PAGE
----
Losar marks the Tibetan New Year and it is the most important festival of the Tibetan Buddhists. In Tibetan the word losar means New Year (lo = year and sar=new). The Tibetan calendar is lunar, which means it follows the cycles of the moon, so the New Year begins on a new moon. This festival is celebrated by Buddhists in Tibet as well as in many other countries such as Nepal, Bhutan and India. During the festival different rituals are performed in order to turn away negativity and evil spirits, and attract happiness and prosperity in the New Year. Losar-related rituals are divided into two distinct parts. First the negative aspects of the old year are purified and closed. Only after this the welcoming of Losar begins by inviting into life all that is good and auspicious.
The celebration of Losar predates Buddhism in Tibet and can be traced back to the pre-Buddhist Bön period. During the early Bön tradition, every winter a spiritual ceremony was held where people offered large quantities of incense to appease the local spirits and deities. The precursor of the Losar festival may have been initially the traditional farmers' festival. Later when new findings in astrology, based on the five elements, were introduced in Tibet, this farmer's festival became what we now call the Losar or New Year's festival. Initially, Losar was celebrated during the winter solstice, and was only moved to coincide with the Chinese and Mongolian New Year by a leader of the Gelug school of Buddhism. The Losar activities and rituals may differ depending on the specific location or monastery.
Below: Labrang Kloster, Amdo, Tibet. Losar Prayer Ceremony. Photo: Bruno Baumann
Losar Traditions of Laymen
The celebration starts the day before New year’s Eve and lasts 3 to 15 days. This year, according to western calendar the Tibetan New Year´s Day falls on 27 January. This is the first day of the 1st month of Tibetan Calendar. However, the preparation for Losar begins already about a month ahead of the actual festival. People clean and decorate their houses, and make offerings to Lama Losar. The walls are decorated with drawings of eight auspicious symbols representing the offerings made by deities to the Buddha after his enlightenment. The older prayer flags are burned, and new ones are added.
On the New Year´s Eve, the traditional special noodle soup called guthuk is prepared. The soup includes dumplings that contain nine different fortune symbols - chili pepper, cotton ball, wood, charcoal, sugar cube, wool string, paper, pebble and raw bean. Each symbol obtained by the person represents his fortune in the coming year. For example, a person who finds chili pepper in his dumpling is said to be talkative, wool refers to good-heartedness and charcoal that the one who finds it has a “black heart”. Best would be to find a white item such as sugar or cotton, for these are very good signs. At the dawn of the first day, the members of the family rise early and put on their best new clothes. Housewives cook a pot of barley wine and wait for the sunrise. At sunrise, the leading woman of the house carries a bucket to the nearby river to fetch the year´s first bucket of water. The family members greet one another and drink the barley wine. On the second day, people move out to visit friends and relatives. This day is known as king´s Losar (gyal-po lo-sar). Friends and loved ones are greeted by saying Tashi Delek that means good luck and happiness. In the evening, the Tibetans carry torches across their homes yelling to drive away evil spirits from their abodes. The third day is reserved for visiting monasteries, shrines and stupas and making offerings to the monks and nuns in the form of clothes and food. Apart from Tibet, Losar festival is celebrated by the Buddhist population in states like Arunachal Pradesh, Sikkim, Himachal Pradesh and Ladakh in Kashmir.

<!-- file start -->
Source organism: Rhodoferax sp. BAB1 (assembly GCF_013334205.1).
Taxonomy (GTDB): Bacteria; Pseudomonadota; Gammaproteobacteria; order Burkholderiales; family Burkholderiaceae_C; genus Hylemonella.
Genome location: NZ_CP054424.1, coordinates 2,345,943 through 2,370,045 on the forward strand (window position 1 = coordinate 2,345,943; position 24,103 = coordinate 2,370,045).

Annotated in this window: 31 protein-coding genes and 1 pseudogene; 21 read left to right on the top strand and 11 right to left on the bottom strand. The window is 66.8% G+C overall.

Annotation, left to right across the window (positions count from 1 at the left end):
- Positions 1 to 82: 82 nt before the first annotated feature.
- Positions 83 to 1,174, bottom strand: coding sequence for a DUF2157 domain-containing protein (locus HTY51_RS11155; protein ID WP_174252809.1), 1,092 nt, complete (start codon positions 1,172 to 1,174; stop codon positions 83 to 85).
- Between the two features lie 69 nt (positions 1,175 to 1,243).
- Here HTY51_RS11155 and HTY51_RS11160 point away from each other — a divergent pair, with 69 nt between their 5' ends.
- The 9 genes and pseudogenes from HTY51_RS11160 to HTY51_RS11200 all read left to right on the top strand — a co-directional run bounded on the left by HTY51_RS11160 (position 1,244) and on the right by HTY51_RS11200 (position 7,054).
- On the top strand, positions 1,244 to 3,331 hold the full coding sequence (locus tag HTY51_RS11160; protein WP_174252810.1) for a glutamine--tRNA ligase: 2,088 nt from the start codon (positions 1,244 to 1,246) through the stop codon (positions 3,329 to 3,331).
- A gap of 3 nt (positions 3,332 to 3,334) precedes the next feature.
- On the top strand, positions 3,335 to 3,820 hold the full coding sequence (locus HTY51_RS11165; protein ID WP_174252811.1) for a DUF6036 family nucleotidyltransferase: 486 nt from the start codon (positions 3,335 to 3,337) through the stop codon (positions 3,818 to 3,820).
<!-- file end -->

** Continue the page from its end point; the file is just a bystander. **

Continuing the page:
Below: Nomad family visiting kloster during Losar. Labrang Kloster, Amdo, Tibet. Photos: Bruno Baumann
Losar Traditions of Buddhist Monasteries
Losar is an important time for Buddhist monks. Starting weeks before Losar day, monasteries begin their purification rituals aimed at cleaning the world of the negativities and blockages of the old year, so that the new year has a clean slate. This involves many special practices for the guardians and protectors of the lineages. Some of the most interesting of these are the Cham dances, in which monks wear masks and special silk brocade robes, and dance as the guardians of the lineage. Each step and ritual element used in these dances is symbolic and related to Buddhist history and deities, often including symbolic re-enactments of good forces overcoming evil. These dances are very popular among Tibetans, and a great way for regular people to understand the ideas and history of Buddhism.
Below: Cham Mask Dancers, Losar. Labrang Kloster, Amdo, Tibet. Photos: Bruno Baumann
The tradition of Displaying the Tangka is an important event for a Tibetan Buddhists. This tangka can be of size 30 meters tall and 20 meters wide. A central Buddha figure is displayed on this special tangka and relate it to the local protector deities that normally feature on the periphery of this large painting. It is also special tradition as people can admire the tangka in daylight, since most of the time the tangkas are inside the dark prayer halls often not accessible to all people. It is often shown on a slope specially constructed and designed for this purpose, but it can also be hung from the roof of a major structure into the courtyard of the monastery itself.